Tuesday, July 13, 2010

The Novel: A Manifesto

The idea that a novel is a puzzle to be unraveled by the reader is one we don't see enough in fiction. There should be serious work by the reader to unfold and open and see inside the novel, whether this means complex symbolism, rich layered narratives, complicated characters (contradictory like real people), or subtle allegories. I believe that a novel is a work of art that should demand much from their reader.
I know this idea isn't terribly popular. In fact, it's quite the opposite. Jonathan Franzen once famously wrote (I'm paraphrasing) that novels shouldn't punish their readers. There's so much other immediate media out there, that the novel should take that into account. I disagree. I believe the novel owes nothing to the reader other to be a complex piece of art.
One novel that I keep returning to, when I think of almost-perfect novels is Margaret Atwood's The Blind Assassin, which I reviewed here. That simple little review does not do justice to the immensity and girth of the novel's complex narrative. This novel does the most amazing tricks while still being about something. On top of all this, Atwood makes it seem effortless, the true sign of a master.

While the novel should be a puzzle, there should be something worthwhile at its center. If the reader is required to unravel the intricacies of the narrative, the author should reciprocate and have the novel's theme be complex and mature. Why go to the effort of working at a novel if its only concern is to show a good time. There should be a real theme at the novel's core. Any theme will do. The more sophisticated the theme, the better. Even a simplistic notion such as a "power corrupts" is better than plainly having characters run about, talking gibberish.
Returning to Atwood, the themes of The Blind Assassin are multiple. The novel is concerned with the composition of history, actual and self, with the dissimilarity between the sexes, the rise of feminism, and the role of sisterhood, figurative and literal. This only scratches the surface. This novel is dealing with huge themes, and the reader is required to work for them - exactly why this novel is almost-perfect.

Dialogue is absolutely paramount to the effectiveness of a novel. Without realistic or appropriate dialogue, a particular novel is a failure. There's nothing more annoying than coming across a piece of dialogue that could never be spoke aloud.
One of the most well-known rules of writing is for one to say out loud the dialogue one is writing. This way one can hear the believability and flow of the dialogue.
Great authors of dialogue include William Gaddis, Richard Price, Richard Yates, and yes, even Bret Easton Ellis.
There is an exception to this rule, if the dialogue is designed to be unnatural, like in Don Delillo's fiction, for example. That's why I said "appropriate" above.

A novel's length should be proportional to its point. If a novel only requires 200 pages to make its point, then going any longer is a violation. Sometimes, novels need to be over a thousand pages. Sometimes, there is enough plot and enough characters to get across the central theme, and to do so with anything less would compromise the thesis. Long novels are sometimes more highly regarded than shorter novels because they take their time and breath. However, some shorter novels are masterpieces of brevity and economy, something very important to the reader. Their time is just as valuable as the author's - this being in conjunction with the Second Rule.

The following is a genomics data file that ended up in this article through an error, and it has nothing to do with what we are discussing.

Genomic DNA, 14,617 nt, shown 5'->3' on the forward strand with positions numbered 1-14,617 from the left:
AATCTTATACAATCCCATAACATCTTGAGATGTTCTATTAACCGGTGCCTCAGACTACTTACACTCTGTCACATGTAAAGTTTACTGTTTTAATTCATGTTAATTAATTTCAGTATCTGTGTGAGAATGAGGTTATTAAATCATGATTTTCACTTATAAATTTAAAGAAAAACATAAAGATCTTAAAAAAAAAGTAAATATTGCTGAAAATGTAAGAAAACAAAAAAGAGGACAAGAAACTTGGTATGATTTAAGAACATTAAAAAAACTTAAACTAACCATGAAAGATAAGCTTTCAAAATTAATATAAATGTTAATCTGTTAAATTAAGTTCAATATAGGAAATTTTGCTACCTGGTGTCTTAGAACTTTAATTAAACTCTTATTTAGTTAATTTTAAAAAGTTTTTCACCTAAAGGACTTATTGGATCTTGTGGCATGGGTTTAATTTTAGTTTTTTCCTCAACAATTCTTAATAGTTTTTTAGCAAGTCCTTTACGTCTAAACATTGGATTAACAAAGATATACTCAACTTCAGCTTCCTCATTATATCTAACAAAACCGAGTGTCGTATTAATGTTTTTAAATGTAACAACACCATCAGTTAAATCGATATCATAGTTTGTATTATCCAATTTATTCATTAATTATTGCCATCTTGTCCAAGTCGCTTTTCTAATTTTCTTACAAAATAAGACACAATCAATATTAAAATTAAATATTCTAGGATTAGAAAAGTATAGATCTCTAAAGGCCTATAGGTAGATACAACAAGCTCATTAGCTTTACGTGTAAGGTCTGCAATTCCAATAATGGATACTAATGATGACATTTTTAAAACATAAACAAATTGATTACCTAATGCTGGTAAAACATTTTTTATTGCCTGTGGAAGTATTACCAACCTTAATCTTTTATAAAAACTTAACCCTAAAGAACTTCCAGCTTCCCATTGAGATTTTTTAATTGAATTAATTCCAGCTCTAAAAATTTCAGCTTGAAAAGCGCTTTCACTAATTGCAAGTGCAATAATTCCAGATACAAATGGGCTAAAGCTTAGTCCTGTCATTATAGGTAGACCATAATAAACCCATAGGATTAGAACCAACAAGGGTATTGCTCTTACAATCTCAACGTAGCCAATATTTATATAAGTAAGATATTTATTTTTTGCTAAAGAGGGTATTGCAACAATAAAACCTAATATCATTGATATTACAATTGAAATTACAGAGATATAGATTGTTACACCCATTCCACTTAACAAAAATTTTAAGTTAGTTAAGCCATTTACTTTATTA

A good example of a short, but perfect novel is The Great Gatsby by F. Scott Fitzgerald. Could anyone imagine the novel being any longer? It would distract, tire the reader. But The Great Gatsby is absolutely perfect. Not a word need to deleted, nor a sentence added. One can read it in one sitting, and never get bogged down.
On the other hand, an example of a long novel that needs its length is Cryptonomicon by Neal Stephenson. The plot is so utterly complicated, and features two narratives separated by fifty years, that Stephenson needs the 800 pages to plot his pieces across his chessboard. The overall effect is brilliant, and worth the trip. (An even longer example is Stephenson's The Baroque Cycle, with an ending even more satisfying as it unites all preceding 2500 pages)

The novel's job is to provoke thought. First and foremost. No exceptions. Entertainment, frustration, excitement, anger: all of these emotions should be byproducts of the novel's ability to make one think. If when the reader has finished a novel, and spares it not another thought, then the novel has utterly failed. The novel should stick with the reader.

These are five rules that I judge a novel by. I refuse to compromise on these. Notice that no where did I say that a novel should be required to entertain the reader. Sometimes, a work of art has to be unpleasant. Some of the harshest truths are the most painful to understand. But, the novel that exposes me to pain is required to be meaningful.
Unless, of course, the meaning is to be meaningless, which is a true meaning in of itself. That's one of those circular relativistic arguments that I don't much care to be drawn in.
I think some readers are afraid of demanding such things from a novel. They're willing to let a novel just slip past them, airy and translucent, but I am not. Ever since I graduated university, I've been on a mission to challenge my brain. Yes, sometimes I will read pulp, but the majority of novels I read are ones that I hope will make me work.

Right now, I'm reading J. G. Farrell's Troubles, winner of the Lost Booker, and The Robber Bride by Margaret Atwood. I'm taking a break from Paul Scott's Raj Quartet, but I'm excited to continue with him. As always, check back with this blog for reviews and discussion of what I consider to be my most important medium of art: the novel.

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